On this controversy read HEINRICH ALTING’S Theologiam Elencticam novam, locus II, controversy IV with the Papists, pages 73-84; TURRETIN’S Theologiæ Elencticæ, locus II, question XXI, pages 179-184; JOHANN HEINRICH HOTTINGER’S Analecta historico-theologica, Dissertations VII, VIII, in which he supplies an Introduction to the Reading of the Fathers, and discusses the Use of the Fathers: and his Dissertationum miscellanearum Πεντάδα, where in Dissertation I he treats of the Abuse of the Fathers, in Dissertation II he sets forth a Catalogue of Spurious Ecclesiastical Writings. JEAN DAILLÈ’S libros duos de Usu Patrum ad ea definienda Religionis capita, quæ sunt hodie controversa: and especially RIVET’S tractate de Patrum Auctoritate, which is set before Critici Sacri libris quattuor, opera, tome 2, pages 1047-1067, where in chapter I he teaches, What ar the Fathers? What is the authority of the Fathers and for what?; in chapter II, Of what sort and extent according to the opinion of Orthodox is the authority of the Fathers in matters of faith and manners?; in chapter III, Of what sort and extend according to the opinion of the Papists is the authority of the Fathers?; in chapters IV and V the opinions of the Papists are assessed and brought to nothing; in chapter VI by arguments and examples is shown the infirmity of such a consent, of which sort the Papists boast, in the understanding of the Scriptures and in Theological disputations; in chapter VII, by examples it is proven with refutation that the Papists think little of the Fathers even when agreeing completely, cast aside the interpretations of the Fathers, set the Pope before all the Fathers; in chapter VIII it is shown, How the authority of the Fathers is to be used in disputation with heretics; in chapter IX there is an admonition concerning the errors and blemishes of the Ancients; in chapter X it is taught that those Papists often note the errors and blemishes in the Fathers, and hence are unjustly angry with us for this; in chapter XI, are indicated the Reasons why the Fathers sometimes speak incommodiously, and Cautions for reading the Ancients, from observations of various ones; in chapter XII it is observed that the Records of the ancient Fathers have been corrupted and adulterated in many ways formerly and at the present time; in chapter XIII it is taught that already of old, and also recently, spurious books have been ascribed to the Fathers, and various reasons for these frauds are treated; as are also in chapter XIV the indications and notes of spurious writings. In like manner, consult BUDDEUS, Isagoge ad Theologiam universam, tome 1, book II, chapter III, where he indicates who then should be understood by the name of Fathers, § 2, pages 535-537; who is able to be consulted concerning their writings, § 2, pages 537-546; what is to be embraced concerning their authority, § 9-11, 13, 14, pages 569- 601, 604-610. While in Isagoge ad Theologiam universam, tome 2, book II, chapter VII, § 4, pages 1062-1065, he additionally warns that in this cause the Papists incorrectly appeal to VINCENT OF LERINS, who in his Commonitorio commends the constant, more ancient Tradition of the Fathers as the best Rule of the Interpretation of Scripture and Controversies of Faith: since he was more addicted to the Semi-Pelagians, in the writings of the Fathers of the previous age he sought whatever patronage he could plausibly gather for their error.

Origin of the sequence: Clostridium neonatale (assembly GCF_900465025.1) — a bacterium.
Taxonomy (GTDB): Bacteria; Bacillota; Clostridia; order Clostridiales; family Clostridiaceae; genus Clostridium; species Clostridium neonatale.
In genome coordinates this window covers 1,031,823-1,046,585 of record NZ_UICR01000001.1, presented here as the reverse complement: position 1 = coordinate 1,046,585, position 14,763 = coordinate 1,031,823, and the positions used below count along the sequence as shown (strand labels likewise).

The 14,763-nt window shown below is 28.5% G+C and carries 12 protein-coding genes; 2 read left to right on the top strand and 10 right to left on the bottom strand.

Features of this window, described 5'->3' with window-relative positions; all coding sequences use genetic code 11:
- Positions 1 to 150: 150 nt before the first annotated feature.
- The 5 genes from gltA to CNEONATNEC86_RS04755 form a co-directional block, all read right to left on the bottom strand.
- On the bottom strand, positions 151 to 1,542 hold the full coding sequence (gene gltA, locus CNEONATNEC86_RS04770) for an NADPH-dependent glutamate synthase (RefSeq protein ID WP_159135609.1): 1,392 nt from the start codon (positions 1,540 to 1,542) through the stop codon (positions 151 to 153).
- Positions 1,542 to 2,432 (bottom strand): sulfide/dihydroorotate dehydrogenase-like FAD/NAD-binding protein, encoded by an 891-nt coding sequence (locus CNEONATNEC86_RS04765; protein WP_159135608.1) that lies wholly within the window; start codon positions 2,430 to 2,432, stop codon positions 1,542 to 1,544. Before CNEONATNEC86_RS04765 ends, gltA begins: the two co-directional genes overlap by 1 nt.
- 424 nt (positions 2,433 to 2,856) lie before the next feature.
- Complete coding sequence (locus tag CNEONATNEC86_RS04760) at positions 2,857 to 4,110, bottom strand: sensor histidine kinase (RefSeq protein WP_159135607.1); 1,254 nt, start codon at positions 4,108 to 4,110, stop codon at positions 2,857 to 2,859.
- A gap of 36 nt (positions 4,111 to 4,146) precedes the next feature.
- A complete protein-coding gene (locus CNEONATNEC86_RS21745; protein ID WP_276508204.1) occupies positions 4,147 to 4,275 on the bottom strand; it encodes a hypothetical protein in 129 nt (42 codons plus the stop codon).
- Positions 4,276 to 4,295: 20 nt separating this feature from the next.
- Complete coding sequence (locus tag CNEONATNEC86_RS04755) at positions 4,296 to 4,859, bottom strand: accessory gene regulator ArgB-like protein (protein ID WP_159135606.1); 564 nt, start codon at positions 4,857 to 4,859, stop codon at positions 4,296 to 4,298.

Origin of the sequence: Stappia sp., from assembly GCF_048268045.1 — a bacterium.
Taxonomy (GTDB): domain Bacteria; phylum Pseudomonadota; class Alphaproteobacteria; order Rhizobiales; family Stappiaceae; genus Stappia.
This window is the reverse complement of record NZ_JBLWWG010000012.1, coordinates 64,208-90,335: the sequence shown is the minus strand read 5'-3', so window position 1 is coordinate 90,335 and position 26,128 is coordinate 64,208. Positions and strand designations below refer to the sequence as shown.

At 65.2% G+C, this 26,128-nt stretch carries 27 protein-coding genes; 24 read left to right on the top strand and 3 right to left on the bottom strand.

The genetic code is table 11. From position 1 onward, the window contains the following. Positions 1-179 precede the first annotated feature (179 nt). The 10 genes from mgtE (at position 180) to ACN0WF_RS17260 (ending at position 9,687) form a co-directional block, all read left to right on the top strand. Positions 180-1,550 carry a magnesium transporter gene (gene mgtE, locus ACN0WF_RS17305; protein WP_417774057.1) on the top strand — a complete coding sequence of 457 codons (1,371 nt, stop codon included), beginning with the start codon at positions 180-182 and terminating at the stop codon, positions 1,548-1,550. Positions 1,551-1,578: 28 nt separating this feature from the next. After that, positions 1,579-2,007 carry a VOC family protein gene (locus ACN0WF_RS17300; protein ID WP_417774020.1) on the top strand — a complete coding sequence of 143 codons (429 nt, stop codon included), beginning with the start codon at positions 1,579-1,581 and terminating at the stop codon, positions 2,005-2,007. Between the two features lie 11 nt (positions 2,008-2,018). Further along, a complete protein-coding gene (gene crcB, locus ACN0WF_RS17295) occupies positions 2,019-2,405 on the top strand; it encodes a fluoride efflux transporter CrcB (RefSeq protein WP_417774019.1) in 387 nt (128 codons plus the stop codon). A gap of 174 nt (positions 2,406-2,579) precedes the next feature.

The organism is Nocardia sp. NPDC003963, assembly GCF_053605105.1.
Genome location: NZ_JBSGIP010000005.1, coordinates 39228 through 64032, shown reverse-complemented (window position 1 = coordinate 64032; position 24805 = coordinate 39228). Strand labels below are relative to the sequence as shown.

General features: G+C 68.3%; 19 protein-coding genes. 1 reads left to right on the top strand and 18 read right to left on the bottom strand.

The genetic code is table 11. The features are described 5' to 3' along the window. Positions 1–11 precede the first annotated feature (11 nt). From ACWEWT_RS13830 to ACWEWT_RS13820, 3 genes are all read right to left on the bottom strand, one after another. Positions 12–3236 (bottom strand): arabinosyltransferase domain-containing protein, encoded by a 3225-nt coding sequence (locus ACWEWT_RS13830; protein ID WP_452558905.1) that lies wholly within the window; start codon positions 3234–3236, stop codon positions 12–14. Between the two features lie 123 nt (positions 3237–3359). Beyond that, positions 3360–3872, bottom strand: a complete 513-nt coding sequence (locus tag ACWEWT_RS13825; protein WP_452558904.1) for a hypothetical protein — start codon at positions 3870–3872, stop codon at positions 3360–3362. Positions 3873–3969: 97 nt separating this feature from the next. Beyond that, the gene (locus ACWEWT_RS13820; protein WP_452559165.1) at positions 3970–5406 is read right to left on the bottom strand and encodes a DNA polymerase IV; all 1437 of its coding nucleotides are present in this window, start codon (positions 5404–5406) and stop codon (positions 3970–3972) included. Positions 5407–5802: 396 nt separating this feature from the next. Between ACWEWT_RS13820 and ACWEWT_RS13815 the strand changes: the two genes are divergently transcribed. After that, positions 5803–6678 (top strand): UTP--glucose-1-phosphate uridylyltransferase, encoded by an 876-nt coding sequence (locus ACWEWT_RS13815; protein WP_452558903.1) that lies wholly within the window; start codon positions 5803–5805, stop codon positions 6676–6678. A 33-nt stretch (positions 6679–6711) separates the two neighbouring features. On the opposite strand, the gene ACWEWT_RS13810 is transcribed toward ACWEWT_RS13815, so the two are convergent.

Vincent of Lerins (died c. 445) was a Gaulish monk. He is most remembered for his rule in separating orthodox truth from error (namely, what is believed “everywhere, always, by all,” is to be embrace), and his Semi-Pelagianism.